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American Economic Review: Vol. 104 No. 3 (March 2014)

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The Economics of Predation: What Drives Pricing When There Is Learning-by-Doing?

Article Citation

Besanko, David, Ulrich Doraszelski, and Yaroslav Kryukov. 2014. "The Economics of Predation: What Drives Pricing When There Is Learning-by-Doing?" American Economic Review, 104(3): 868-97.

DOI: 10.1257/aer.104.3.868

Abstract

We formally characterize predatory pricing in a modern industry-dynamics framework that endogenizes competitive advantage and industry structure. As an illustrative example we focus on learning-by-doing. To disentangle predatory pricing from mere competition for efficiency on a learning curve we decompose the equilibrium pricing condition. We show that forcing firms to ignore the predatory incentives in setting their prices can have a large impact and that this impact stems from eliminating equilibria with predation-like behavior. Along with the predation-like behavior, however, a fair amount of competition for the market is eliminated.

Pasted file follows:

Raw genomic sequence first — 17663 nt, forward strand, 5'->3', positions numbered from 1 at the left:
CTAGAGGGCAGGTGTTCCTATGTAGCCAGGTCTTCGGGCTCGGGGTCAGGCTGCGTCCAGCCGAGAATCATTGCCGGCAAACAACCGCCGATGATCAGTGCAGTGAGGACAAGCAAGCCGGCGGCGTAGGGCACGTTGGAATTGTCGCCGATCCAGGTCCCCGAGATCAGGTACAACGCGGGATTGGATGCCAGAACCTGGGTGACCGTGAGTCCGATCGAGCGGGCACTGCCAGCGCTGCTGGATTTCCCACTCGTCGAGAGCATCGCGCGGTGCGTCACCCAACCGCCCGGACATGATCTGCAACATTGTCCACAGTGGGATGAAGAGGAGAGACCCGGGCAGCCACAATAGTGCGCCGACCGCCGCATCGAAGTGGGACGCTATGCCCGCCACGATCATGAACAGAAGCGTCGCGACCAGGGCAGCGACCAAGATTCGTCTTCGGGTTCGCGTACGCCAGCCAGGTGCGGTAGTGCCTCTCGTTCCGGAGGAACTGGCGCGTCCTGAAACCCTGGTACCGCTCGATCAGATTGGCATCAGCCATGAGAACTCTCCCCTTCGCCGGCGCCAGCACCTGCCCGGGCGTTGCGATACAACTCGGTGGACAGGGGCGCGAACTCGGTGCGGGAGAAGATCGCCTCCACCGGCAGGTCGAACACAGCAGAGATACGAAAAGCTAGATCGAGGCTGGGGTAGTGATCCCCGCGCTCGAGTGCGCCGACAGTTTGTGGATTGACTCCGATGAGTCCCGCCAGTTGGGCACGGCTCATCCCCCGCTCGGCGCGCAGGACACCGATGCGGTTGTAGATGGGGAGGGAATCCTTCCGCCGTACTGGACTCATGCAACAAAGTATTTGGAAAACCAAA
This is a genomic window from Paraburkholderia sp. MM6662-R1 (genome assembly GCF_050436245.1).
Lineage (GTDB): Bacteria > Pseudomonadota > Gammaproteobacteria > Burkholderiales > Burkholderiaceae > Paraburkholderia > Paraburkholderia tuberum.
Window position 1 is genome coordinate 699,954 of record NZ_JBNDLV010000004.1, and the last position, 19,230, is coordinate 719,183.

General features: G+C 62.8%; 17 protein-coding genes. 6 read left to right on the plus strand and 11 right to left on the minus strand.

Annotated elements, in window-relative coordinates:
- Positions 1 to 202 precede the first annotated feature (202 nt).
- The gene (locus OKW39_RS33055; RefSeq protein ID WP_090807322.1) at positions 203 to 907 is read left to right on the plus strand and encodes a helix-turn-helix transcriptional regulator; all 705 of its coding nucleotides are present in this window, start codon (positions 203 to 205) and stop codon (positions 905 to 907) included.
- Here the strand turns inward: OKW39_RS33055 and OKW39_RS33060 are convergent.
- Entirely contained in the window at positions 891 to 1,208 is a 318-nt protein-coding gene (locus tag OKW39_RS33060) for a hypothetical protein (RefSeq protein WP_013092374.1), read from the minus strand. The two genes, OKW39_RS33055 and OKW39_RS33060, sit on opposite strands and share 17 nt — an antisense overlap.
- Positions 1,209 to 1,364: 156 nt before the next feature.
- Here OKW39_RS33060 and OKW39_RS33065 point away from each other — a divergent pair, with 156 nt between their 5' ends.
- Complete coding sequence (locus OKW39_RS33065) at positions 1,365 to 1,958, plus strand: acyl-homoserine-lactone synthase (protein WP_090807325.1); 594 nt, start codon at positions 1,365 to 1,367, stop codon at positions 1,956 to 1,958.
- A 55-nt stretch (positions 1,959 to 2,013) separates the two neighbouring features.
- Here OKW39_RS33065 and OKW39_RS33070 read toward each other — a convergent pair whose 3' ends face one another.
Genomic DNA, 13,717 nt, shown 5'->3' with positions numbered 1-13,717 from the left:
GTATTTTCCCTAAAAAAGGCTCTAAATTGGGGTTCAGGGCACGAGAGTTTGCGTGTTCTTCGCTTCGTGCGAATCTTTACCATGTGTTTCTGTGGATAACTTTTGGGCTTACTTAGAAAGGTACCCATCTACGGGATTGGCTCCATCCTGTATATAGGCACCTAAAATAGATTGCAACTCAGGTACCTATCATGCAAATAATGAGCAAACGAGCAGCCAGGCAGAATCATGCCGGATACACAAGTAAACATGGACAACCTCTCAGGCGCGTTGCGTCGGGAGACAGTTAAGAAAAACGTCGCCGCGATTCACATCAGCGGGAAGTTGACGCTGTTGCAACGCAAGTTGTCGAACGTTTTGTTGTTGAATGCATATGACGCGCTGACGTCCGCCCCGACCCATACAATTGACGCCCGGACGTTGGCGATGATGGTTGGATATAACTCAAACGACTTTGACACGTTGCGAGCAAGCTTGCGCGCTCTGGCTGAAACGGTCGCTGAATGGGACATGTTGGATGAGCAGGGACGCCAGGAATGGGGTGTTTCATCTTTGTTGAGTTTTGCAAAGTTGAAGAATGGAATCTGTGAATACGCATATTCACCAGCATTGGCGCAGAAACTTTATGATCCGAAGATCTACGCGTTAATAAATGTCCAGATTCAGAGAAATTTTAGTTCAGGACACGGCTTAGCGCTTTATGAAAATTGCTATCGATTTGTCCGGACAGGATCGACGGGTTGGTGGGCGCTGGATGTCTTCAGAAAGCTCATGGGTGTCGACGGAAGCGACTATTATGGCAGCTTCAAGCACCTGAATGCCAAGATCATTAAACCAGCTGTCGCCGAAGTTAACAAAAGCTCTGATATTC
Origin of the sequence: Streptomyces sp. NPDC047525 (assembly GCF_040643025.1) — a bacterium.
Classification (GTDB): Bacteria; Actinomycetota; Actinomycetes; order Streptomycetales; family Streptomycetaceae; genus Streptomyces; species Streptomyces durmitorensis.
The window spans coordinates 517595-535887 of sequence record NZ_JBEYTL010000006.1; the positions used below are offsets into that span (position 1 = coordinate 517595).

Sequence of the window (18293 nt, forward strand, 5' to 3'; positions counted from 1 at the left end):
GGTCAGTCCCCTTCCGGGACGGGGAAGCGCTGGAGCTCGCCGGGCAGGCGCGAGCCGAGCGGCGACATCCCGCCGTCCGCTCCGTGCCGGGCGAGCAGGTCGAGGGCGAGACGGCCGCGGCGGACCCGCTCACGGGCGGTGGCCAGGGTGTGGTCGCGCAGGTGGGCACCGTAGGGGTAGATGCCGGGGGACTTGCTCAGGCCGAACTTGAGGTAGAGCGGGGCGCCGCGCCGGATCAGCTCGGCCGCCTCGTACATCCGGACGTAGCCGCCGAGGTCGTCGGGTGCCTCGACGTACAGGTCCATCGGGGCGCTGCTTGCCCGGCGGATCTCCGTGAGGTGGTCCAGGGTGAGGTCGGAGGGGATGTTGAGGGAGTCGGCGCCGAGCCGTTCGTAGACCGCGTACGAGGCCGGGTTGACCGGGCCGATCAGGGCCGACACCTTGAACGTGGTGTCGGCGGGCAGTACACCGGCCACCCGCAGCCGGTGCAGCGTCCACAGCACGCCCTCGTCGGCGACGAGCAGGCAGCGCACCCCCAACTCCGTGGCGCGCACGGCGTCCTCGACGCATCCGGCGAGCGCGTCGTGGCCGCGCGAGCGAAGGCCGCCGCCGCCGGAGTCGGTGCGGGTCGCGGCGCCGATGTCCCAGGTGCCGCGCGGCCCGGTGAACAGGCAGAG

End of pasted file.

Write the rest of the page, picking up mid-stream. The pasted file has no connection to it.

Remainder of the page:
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Online Appendix (445.08 KB) | Download Data Set (12.72 MB) | Author Disclosure Statement(s) (251.62 KB)

Authors

Besanko, David (Northwestern U)
Doraszelski, Ulrich (U PA)
Kryukov, Yaroslav (Carnegie Mellon U)

JEL Classifications

D21: Firm Behavior: Theory
D43: Market Structure and Pricing: Oligopoly and Other Forms of Market Imperfection
D83: Search; Learning; Information and Knowledge; Communication; Belief
K21: Antitrust Law
L13: Oligopoly and Other Imperfect Markets
L41: Monopolization; Horizontal Anticompetitive Practices


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